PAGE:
One of the first biggest hurdles for creatives is becoming relevant to a given audience. A lot of effort goes into getting to the point where people find what you’re saying useful, relevant, and worth paying attention to.
While it’s hard to get to that point, it’s easy to get to that point and stagnate. You can get tired of your own voice or tired of repeating yourself. You can get frustrated that you’re not growing at the rate you used to. Or you just stop talking to the people you once created for – you become the poor hermit. (This one happens more often than people like to admit to.)
In our attention-starved world and economy, relevancy isn’t static. You either continually build it and remain relevant or you become irrelevant.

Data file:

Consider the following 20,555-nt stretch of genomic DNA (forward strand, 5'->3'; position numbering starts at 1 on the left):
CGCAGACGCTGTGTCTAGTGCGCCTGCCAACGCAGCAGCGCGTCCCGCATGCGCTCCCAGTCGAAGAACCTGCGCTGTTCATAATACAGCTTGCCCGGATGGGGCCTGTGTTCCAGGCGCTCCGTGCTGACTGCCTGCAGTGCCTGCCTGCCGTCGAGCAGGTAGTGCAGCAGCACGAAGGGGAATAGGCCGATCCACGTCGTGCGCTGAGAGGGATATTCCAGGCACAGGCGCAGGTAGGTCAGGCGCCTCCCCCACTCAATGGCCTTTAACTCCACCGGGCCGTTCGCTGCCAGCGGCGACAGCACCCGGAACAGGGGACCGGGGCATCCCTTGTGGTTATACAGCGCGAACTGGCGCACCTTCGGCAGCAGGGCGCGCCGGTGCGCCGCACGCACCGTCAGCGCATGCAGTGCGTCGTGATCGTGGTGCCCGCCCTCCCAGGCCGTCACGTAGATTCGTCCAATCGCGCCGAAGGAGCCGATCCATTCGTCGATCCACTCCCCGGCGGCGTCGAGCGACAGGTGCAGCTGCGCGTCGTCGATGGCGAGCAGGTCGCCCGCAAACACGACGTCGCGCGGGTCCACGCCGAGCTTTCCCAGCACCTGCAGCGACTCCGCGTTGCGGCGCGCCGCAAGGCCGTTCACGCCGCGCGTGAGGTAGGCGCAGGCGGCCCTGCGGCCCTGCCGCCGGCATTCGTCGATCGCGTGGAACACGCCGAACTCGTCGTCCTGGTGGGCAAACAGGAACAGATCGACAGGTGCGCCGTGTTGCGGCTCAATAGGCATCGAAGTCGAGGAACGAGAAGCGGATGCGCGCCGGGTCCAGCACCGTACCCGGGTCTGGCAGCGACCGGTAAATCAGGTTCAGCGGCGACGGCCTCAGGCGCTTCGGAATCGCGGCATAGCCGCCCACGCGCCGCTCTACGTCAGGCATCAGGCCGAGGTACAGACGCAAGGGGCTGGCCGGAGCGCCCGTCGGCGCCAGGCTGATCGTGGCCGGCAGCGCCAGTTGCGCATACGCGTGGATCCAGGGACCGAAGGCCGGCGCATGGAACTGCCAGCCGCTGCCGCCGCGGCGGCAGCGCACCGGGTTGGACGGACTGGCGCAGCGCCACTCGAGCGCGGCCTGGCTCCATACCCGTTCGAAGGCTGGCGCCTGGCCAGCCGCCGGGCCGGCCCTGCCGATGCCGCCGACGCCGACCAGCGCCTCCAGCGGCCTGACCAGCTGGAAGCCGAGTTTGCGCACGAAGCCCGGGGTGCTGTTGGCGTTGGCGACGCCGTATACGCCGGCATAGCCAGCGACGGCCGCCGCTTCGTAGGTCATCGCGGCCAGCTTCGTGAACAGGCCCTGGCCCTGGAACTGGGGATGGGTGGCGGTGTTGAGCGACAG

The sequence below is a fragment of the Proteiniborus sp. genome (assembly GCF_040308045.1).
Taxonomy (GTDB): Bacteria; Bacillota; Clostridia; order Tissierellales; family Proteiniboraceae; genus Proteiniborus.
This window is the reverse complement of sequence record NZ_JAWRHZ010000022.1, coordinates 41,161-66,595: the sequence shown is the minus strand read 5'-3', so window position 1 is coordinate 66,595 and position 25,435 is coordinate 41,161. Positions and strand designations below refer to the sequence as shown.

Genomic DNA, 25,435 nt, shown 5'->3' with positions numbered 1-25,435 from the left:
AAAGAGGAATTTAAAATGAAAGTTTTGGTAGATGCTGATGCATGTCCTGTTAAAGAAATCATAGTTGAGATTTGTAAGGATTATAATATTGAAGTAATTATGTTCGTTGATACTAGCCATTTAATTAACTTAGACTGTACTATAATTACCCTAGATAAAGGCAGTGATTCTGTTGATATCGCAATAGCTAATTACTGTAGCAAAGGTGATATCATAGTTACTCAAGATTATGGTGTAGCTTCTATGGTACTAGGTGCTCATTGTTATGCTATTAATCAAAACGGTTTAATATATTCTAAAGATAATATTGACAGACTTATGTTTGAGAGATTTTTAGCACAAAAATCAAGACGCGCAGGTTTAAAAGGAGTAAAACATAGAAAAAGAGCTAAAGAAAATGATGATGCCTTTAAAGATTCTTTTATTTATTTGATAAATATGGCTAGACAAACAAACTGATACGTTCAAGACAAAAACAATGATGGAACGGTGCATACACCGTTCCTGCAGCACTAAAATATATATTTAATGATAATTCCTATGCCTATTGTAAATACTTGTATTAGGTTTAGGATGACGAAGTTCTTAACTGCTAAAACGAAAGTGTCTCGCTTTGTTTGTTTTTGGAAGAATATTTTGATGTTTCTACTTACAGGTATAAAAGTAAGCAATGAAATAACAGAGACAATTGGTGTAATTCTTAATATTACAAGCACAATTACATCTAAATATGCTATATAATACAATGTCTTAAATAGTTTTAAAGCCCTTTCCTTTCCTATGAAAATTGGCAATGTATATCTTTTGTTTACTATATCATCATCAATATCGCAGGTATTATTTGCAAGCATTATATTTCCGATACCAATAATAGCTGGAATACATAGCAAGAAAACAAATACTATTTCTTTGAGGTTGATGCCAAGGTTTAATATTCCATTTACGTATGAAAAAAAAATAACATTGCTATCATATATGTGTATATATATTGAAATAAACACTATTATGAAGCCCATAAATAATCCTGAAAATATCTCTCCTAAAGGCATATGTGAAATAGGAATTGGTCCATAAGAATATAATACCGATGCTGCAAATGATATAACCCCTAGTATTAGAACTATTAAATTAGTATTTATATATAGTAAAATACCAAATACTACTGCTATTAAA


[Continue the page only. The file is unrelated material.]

And once you become irrelevant, it’s awkward to reenter the space. Sometimes you’re received well and people welcome your return. Even more awkward is when you return and people have moved on – the conversation you started is now finished and “owned” by somebody else.
A lot of the guidance about becoming a creative professional focuses on becoming relevant, for that’s the leg of the journey that the majority of creatives care about. It’s almost as if it’s taken for granted that creatives will remain relevant post-ascension.
That assumption, unfortunately, does not bear out.
Many creatives get a level of success that’s sufficient for them and choose to live happily ever after in their own private creative spaces. I honor and appreciate their choices.
But a lot of creatives get a modicum of success and rest on their laurels. They “accidentally” become irrelevant, even though it’s no accident.
I won’t ask you to think about becoming relevant – you’re already thinking about that and probably have plans and intentions to do so. The real question is what are you going to do to remain relevant?
The life of a creative professional is a marathon, not a sprint. Pace yourself accordingly.